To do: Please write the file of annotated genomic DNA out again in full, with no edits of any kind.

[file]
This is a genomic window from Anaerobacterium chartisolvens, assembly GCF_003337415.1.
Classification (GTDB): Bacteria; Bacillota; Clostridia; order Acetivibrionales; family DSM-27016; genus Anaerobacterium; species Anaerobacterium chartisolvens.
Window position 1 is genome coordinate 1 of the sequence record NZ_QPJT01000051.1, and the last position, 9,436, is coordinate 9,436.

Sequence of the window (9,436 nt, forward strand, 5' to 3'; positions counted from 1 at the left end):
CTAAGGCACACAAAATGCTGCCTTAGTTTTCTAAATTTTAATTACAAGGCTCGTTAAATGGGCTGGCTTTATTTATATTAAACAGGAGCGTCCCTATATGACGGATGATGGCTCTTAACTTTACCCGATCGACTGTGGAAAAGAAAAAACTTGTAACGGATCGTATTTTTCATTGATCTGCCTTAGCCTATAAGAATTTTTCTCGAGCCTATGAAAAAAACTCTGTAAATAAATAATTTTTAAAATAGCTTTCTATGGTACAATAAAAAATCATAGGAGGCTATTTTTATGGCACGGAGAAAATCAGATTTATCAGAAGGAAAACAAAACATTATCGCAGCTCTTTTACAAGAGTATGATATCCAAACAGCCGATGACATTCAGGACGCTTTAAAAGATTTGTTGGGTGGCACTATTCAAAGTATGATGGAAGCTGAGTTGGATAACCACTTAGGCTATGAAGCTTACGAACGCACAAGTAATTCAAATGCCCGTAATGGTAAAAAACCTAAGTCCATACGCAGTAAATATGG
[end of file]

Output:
This is a genomic window from Anaerobacterium chartisolvens, assembly GCF_003337415.1.
Classification (GTDB): Bacteria; Bacillota; Clostridia; order Acetivibrionales; family DSM-27016; genus Anaerobacterium; species Anaerobacterium chartisolvens.
Window position 1 is genome coordinate 1 of the sequence record NZ_QPJT01000051.1, and the last position, 9,436, is coordinate 9,436.

Sequence of the window (9,436 nt, forward strand, 5' to 3'; positions counted from 1 at the left end):
CTAAGGCACACAAAATGCTGCCTTAGTTTTCTAAATTTTAATTACAAGGCTCGTTAAATGGGCTGGCTTTATTTATATTAAACAGGAGCGTCCCTATATGACGGATGATGGCTCTTAACTTTACCCGATCGACTGTGGAAAAGAAAAAACTTGTAACGGATCGTATTTTTCATTGATCTGCCTTAGCCTATAAGAATTTTTCTCGAGCCTATGAAAAAAACTCTGTAAATAAATAATTTTTAAAATAGCTTTCTATGGTACAATAAAAAATCATAGGAGGCTATTTTTATGGCACGGAGAAAATCAGATTTATCAGAAGGAAAACAAAACATTATCGCAGCTCTTTTACAAGAGTATGATATCCAAACAGCCGATGACATTCAGGACGCTTTAAAAGATTTGTTGGGTGGCACTATTCAAAGTATGATGGAAGCTGAGTTGGATAACCACTTAGGCTATGAAGCTTACGAACGCACAAGTAATTCAAATGCCCGTAATGGTAAAAAACCTAAGTCCATACGCAGTAAATATGG